Launched in March 2009, Audioboo allows users to record a near-unlimited quota of audio snippets, which they can share with friends or broadcast to the world. They can also add images, titles and tags and upload it to Audioboo.fm, complete with biographical and geographical information on where and when it was recorded.
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Last year it launched BooMail to let users upload audio by email, in September it rolled out a new freemium subscription model, incorporating a paid-for service for podcasters, and earlier this year it partnered with RadioPlayer to offer UK radio stations ‘listen-again’ functionality.
Proctor was COO at Reality Digital for more than four years, where he lead the team responsible for marketing and community solutions for its clients which included YouTube, NBC Universal and Sony Pictures. At Audioboo, Proctor will work with both users and its content partners such as the BBC build Audioboo’s current profile internationally.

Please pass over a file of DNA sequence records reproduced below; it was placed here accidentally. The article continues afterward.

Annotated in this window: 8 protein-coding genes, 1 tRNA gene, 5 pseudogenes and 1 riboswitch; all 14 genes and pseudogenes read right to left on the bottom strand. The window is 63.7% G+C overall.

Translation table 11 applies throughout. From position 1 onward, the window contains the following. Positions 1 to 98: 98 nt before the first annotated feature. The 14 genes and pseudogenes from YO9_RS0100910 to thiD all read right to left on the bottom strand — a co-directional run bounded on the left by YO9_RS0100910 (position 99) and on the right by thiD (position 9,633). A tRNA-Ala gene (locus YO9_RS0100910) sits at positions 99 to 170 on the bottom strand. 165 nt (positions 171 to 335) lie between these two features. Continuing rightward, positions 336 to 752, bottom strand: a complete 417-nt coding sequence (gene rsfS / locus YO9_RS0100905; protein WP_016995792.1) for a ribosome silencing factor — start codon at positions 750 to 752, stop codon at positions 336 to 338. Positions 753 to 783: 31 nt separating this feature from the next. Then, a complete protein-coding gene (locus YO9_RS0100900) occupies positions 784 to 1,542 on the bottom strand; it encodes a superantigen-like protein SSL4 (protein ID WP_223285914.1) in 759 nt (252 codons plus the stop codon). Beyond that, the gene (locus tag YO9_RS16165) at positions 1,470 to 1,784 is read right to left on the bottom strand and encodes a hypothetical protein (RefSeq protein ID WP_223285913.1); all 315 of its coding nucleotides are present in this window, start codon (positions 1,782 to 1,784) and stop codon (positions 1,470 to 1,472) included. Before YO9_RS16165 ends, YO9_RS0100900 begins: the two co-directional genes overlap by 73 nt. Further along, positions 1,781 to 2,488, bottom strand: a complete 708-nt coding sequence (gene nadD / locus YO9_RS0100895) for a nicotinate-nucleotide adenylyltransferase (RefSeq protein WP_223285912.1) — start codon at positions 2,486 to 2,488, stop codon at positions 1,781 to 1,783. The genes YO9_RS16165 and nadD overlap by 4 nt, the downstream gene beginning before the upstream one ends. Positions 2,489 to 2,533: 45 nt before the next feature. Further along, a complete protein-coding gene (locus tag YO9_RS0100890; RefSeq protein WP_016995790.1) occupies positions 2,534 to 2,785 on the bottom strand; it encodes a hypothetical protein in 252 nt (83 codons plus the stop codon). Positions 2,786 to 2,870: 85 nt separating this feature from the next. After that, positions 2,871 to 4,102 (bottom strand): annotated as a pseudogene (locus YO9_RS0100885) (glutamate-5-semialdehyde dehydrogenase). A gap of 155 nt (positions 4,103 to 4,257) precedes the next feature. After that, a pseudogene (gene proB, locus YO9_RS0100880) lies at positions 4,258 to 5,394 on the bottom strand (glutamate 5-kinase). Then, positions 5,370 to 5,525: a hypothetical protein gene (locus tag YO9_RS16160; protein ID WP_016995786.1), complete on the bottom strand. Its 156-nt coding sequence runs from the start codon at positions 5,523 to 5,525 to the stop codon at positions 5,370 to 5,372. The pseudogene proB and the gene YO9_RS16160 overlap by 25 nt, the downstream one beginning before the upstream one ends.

“We have big plans for Audioboo in 2013,” says Proctor. “We’ll be moving into new markets and streamlining our offering, to consolidate Audioboo’s position as the home of the spoken word on the Web.”
As President, Rock will oversee future strategies and development of its external partnerships, including with the BBC.
“Rob is great and Audioboo is great – a perfect combination,” says Rock. “I chose Rob from more than fifteen shortlisted candidates because of his passion for the company’s vision, and its aim to own the social spoken-word space online. He’s got a lot to do, but hopefully with enough groundwork to get him off to a flying start. We’ll make a good team on this new chapter of the Audioboo story.”
Other Audioboo users include The Guardian, Wall Street Journal, Sky News Radio, Al Jazeera, The FT, British Library, Royal Opera House and the British Army. And to mark this announcement, Audioboo has also announced it has passed the 1 million ‘Boos’ milestone, a ‘Boo’ being individual audio recordings.
Earlier this year, we interviewed Rock about his ‘chaotic English startup’, and how Stephen Fry became its biggest champion. It’s well worth a watch.
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